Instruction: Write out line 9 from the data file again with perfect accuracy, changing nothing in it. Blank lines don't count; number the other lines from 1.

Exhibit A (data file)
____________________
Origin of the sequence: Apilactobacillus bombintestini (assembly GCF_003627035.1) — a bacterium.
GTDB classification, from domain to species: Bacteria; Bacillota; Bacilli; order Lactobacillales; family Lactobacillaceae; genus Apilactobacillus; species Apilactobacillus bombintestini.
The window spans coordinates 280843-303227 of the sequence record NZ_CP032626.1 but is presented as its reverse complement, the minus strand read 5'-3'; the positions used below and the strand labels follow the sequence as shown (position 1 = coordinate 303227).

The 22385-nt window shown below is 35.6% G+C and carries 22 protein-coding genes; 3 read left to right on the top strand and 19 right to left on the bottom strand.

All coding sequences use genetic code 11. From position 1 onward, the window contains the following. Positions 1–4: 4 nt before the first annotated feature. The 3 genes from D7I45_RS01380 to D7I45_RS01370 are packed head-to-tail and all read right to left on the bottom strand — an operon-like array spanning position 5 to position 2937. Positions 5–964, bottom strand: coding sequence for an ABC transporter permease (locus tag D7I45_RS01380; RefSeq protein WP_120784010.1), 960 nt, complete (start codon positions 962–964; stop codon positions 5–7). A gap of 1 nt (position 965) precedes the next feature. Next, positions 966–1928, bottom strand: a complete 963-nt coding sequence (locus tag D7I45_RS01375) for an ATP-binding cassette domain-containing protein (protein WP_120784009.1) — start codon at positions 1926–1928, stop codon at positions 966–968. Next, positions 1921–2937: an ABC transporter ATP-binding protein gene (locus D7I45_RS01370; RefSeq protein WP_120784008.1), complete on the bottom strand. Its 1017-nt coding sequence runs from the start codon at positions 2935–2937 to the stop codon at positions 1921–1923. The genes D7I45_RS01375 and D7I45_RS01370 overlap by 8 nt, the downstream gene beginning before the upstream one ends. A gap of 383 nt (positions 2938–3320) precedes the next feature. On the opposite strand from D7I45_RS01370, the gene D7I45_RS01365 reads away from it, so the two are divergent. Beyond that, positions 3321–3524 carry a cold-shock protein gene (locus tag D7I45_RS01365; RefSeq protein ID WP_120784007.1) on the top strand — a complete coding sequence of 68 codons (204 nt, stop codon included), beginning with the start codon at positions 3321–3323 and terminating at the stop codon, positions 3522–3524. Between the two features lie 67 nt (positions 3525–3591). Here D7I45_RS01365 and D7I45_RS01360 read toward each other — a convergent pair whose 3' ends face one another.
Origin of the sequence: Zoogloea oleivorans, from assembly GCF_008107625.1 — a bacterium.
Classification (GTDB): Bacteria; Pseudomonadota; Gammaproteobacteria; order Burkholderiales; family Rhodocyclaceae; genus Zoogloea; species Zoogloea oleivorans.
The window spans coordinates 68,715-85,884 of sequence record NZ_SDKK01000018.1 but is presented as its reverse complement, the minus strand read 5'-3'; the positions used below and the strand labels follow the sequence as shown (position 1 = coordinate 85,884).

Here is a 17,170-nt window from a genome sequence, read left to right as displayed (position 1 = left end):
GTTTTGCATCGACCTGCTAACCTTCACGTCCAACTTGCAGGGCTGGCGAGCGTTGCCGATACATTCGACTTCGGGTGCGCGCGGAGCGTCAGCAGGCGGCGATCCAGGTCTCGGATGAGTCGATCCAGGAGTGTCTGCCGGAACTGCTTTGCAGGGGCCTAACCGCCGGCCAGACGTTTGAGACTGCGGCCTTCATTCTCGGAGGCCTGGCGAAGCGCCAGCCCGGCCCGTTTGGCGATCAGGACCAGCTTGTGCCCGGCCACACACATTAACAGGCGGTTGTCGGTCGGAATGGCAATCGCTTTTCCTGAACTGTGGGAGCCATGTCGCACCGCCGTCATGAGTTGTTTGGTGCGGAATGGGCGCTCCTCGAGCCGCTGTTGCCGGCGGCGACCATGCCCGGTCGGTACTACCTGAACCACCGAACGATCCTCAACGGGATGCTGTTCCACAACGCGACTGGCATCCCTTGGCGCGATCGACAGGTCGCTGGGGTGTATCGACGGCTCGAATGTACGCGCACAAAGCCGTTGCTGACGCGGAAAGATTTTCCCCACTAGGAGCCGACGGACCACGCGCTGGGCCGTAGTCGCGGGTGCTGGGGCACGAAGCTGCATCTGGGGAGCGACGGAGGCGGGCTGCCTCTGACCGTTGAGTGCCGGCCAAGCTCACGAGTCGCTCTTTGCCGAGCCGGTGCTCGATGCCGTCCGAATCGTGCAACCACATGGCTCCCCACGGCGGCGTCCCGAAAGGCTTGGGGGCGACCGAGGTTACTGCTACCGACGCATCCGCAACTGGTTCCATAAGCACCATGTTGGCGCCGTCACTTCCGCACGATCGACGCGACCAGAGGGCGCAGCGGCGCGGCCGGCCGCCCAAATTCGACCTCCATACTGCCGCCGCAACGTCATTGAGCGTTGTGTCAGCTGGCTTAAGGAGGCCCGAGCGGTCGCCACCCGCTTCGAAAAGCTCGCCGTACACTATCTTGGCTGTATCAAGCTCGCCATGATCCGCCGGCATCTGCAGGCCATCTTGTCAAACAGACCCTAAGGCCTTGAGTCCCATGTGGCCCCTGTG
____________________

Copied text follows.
Here is a 17,170-nt window from a genome sequence, read left to right as displayed (position 1 = left end):